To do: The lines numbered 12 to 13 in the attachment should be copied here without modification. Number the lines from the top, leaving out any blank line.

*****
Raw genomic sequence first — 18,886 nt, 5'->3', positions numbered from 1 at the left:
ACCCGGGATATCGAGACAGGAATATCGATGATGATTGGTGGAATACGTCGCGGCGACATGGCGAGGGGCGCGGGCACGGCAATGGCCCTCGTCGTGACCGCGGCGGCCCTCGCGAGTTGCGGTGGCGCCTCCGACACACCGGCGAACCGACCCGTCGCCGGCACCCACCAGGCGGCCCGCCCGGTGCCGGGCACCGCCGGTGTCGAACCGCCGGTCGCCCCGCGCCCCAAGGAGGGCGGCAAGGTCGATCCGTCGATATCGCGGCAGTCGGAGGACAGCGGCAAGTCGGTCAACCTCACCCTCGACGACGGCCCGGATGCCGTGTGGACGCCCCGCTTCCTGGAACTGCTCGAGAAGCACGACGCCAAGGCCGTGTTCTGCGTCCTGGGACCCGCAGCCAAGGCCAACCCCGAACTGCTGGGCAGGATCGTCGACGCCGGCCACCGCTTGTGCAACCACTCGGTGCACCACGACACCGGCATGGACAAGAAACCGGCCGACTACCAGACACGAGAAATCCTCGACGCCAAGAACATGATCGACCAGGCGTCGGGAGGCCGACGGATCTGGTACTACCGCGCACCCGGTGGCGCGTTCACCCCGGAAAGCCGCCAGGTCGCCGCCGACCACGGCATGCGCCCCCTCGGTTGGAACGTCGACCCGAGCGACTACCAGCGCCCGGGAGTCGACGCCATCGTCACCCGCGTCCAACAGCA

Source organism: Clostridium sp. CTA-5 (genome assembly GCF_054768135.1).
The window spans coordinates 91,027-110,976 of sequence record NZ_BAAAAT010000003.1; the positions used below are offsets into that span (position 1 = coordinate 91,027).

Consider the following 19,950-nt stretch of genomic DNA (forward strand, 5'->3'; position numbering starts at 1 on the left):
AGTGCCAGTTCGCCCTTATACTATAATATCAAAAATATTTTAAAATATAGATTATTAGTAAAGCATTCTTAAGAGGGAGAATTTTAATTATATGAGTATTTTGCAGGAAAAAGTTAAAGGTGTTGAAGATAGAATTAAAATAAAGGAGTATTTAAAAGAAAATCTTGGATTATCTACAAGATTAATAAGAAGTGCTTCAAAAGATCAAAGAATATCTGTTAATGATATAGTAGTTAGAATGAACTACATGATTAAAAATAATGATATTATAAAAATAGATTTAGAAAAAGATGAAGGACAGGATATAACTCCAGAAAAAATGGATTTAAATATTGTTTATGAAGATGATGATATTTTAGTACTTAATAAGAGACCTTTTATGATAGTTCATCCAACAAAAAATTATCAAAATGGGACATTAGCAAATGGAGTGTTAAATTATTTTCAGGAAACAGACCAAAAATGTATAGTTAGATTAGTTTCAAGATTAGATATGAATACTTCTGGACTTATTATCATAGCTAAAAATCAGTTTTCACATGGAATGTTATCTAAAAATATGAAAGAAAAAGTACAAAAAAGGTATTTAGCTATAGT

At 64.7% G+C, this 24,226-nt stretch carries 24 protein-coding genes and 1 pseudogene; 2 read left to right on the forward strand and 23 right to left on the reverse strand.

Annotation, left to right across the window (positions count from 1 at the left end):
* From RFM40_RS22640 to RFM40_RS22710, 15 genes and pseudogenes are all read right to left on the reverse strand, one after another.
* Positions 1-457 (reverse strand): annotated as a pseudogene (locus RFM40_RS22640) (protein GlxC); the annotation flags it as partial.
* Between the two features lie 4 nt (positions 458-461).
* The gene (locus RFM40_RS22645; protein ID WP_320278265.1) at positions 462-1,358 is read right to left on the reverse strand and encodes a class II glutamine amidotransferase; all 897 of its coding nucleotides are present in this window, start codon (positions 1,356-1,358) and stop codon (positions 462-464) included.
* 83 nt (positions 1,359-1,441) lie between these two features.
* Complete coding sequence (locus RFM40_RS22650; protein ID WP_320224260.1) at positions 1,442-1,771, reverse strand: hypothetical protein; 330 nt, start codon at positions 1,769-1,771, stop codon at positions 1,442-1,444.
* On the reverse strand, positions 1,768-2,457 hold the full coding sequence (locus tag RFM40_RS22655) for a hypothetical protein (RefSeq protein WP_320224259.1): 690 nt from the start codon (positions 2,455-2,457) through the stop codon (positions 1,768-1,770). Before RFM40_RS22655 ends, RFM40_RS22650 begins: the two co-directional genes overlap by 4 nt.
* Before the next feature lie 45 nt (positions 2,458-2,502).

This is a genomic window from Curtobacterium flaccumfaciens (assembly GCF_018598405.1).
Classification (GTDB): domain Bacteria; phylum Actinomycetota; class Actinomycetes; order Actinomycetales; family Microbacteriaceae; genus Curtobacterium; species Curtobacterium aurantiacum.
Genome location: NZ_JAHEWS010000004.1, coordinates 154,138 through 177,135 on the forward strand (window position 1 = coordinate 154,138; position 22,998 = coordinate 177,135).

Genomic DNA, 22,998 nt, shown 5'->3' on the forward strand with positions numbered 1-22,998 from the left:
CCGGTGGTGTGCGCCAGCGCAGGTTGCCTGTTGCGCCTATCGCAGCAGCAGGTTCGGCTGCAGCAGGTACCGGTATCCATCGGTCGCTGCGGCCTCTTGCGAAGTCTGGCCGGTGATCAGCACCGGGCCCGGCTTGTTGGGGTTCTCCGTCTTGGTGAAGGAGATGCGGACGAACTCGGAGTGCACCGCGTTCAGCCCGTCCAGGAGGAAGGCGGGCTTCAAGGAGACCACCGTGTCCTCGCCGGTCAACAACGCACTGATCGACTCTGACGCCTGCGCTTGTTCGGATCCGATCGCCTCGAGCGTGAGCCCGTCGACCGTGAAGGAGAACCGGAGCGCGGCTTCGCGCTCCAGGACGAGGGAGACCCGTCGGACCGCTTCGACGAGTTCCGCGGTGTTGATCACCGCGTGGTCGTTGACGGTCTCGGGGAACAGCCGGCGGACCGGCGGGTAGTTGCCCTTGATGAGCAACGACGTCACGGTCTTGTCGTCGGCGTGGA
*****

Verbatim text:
* The gene (locus RFM40_RS22645; protein ID WP_320278265.1) at positions 462-1,358 is read right to left on the reverse strand and encodes a class II glutamine amidotransferase; all 897 of its coding nucleotides are present in this window, start codon (positions 1,356-1,358) and stop codon (positions 462-464) included.
* 83 nt (positions 1,359-1,441) lie between these two features.